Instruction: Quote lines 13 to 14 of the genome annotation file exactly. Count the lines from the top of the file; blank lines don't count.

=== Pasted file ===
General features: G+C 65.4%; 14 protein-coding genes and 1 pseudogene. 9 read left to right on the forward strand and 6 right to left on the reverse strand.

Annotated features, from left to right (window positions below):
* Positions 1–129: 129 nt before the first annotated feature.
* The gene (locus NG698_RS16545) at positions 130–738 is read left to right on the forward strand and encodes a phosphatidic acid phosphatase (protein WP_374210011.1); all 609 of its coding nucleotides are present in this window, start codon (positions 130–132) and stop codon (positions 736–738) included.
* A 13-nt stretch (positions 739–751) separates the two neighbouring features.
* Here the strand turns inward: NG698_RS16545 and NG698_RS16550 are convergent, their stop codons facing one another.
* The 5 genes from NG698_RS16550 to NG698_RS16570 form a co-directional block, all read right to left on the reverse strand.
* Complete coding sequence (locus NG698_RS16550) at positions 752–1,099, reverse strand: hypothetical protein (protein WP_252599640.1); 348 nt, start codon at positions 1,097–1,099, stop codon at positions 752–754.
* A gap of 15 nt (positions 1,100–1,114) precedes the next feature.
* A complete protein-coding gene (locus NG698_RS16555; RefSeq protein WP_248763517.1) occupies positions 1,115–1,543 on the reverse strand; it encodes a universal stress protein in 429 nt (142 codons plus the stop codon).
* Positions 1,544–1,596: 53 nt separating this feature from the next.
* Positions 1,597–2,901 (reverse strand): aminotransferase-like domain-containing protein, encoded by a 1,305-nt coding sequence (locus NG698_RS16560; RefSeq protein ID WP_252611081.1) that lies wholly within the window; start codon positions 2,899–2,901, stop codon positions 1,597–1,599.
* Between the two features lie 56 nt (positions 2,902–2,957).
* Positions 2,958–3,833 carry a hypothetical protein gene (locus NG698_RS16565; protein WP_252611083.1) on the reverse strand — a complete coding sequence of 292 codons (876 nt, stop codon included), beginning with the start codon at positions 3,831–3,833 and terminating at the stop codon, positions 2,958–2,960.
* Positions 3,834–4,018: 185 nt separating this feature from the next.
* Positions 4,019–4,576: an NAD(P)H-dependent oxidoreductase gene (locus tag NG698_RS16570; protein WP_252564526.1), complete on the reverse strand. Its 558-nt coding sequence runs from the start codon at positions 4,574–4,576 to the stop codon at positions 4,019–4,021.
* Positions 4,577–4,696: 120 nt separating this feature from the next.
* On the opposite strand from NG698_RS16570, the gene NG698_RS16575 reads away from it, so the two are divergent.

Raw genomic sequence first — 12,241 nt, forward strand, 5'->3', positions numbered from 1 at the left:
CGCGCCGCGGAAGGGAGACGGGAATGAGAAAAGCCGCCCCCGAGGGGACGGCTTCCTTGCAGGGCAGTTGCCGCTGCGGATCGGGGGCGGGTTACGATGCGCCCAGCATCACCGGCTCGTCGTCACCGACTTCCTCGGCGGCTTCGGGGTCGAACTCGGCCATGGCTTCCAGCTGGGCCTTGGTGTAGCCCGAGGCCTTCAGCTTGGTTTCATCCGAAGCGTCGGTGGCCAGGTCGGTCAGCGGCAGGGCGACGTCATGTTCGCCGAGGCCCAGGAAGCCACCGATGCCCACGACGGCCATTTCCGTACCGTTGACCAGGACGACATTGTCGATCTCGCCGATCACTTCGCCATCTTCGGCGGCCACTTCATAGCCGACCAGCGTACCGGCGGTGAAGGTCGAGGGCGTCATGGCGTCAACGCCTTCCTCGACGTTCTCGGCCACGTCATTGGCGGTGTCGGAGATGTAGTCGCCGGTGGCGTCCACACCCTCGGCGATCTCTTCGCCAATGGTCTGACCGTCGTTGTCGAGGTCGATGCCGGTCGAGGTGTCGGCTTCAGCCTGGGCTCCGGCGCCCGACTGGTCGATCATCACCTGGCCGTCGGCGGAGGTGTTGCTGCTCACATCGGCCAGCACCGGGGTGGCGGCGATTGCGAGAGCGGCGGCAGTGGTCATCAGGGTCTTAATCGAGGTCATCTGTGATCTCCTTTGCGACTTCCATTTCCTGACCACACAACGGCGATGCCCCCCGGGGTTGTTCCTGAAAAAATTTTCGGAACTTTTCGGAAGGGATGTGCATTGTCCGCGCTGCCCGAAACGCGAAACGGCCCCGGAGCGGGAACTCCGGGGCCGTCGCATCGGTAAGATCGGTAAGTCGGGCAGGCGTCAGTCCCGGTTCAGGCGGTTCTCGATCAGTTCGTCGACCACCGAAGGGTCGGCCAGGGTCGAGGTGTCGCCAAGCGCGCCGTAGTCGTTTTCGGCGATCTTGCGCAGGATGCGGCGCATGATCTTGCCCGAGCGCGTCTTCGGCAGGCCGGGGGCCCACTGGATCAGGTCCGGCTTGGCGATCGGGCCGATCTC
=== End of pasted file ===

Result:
* Between the two features lie 56 nt (positions 2,902–2,957).
* Positions 2,958–3,833 carry a hypothetical protein gene (locus NG698_RS16565; protein WP_252611083.1) on the reverse strand — a complete coding sequence of 292 codons (876 nt, stop codon included), beginning with the start codon at positions 3,831–3,833 and terminating at the stop codon, positions 2,958–2,960.